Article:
- To demonstrate, through research and thought leadership as well as practical experimentation, the potential impacts of new forms of digital money on the UK both domestically and on the global stage.
- To provide a central point of reference for updates and supporting informative material aligned to the different stages of development of new forms of digital money, as well as the journey to adoption. This includes identifying key themes and emerging issues at each stage and working with DPF members, community and the wider ecosystem to advocate for best practices and design choices along the way.
- To develop and recruit corporate members, as well as a community of professional and highly experienced experts and SMEs, in order to analyse complex design choices, implications and issues, develop insightful thought leadership, and explore use cases.
- To communicate DPF work effectively to policymakers, both directly and via the development and cultivation of a network of key partners whose advocacy and policy objectives align with those of the DPF.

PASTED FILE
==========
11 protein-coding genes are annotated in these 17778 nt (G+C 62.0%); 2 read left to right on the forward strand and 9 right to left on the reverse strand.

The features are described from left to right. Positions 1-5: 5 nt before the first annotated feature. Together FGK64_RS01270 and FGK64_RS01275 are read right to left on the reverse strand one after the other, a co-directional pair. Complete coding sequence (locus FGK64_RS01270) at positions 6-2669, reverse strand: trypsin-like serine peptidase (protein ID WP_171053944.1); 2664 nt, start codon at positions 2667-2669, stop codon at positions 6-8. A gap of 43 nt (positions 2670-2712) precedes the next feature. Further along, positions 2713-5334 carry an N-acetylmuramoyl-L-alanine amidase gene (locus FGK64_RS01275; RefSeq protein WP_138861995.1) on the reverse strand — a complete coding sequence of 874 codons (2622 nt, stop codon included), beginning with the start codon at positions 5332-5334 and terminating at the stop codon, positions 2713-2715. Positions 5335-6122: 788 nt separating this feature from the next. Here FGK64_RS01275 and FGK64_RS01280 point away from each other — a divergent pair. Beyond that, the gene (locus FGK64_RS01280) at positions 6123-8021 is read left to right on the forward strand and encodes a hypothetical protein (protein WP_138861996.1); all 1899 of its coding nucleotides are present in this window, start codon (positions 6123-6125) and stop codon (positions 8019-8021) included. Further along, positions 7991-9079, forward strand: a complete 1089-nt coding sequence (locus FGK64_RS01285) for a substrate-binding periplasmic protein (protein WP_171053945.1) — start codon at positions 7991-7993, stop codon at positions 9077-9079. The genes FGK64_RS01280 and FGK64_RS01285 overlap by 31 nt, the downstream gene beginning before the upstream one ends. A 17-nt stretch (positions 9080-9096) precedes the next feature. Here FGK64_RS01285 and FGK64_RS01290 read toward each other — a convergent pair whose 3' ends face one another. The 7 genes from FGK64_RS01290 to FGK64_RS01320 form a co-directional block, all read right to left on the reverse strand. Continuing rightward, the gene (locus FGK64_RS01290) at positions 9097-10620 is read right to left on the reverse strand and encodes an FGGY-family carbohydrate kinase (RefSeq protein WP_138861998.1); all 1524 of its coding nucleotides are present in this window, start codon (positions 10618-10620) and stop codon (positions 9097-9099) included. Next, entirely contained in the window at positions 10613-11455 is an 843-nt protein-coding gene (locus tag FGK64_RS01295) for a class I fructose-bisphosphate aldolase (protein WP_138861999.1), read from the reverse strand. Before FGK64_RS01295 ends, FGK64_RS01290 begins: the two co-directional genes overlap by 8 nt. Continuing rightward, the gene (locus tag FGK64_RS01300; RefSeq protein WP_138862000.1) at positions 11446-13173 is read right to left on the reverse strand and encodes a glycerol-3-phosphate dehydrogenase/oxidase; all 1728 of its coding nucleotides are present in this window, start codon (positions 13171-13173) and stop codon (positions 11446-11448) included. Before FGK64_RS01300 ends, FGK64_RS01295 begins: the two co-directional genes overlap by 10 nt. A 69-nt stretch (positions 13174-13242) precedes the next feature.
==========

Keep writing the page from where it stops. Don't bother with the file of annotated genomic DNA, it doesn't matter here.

- To develop educational materials, thought leadership and resources, and an engaging programme of communications, publications and events, that will support wider understanding of and confidence in potential new forms of digital money, including CBDC, aimed at the full spectrum of affected parties — from public and private sector stakeholders to the general public.
- To extend DPF knowledge and experience beyond the UK, incorporating learnings from other countries’ initiatives, investigations and analysis, building meaningful relationships for discussion and collaboration with peer organisations in other jurisdictions.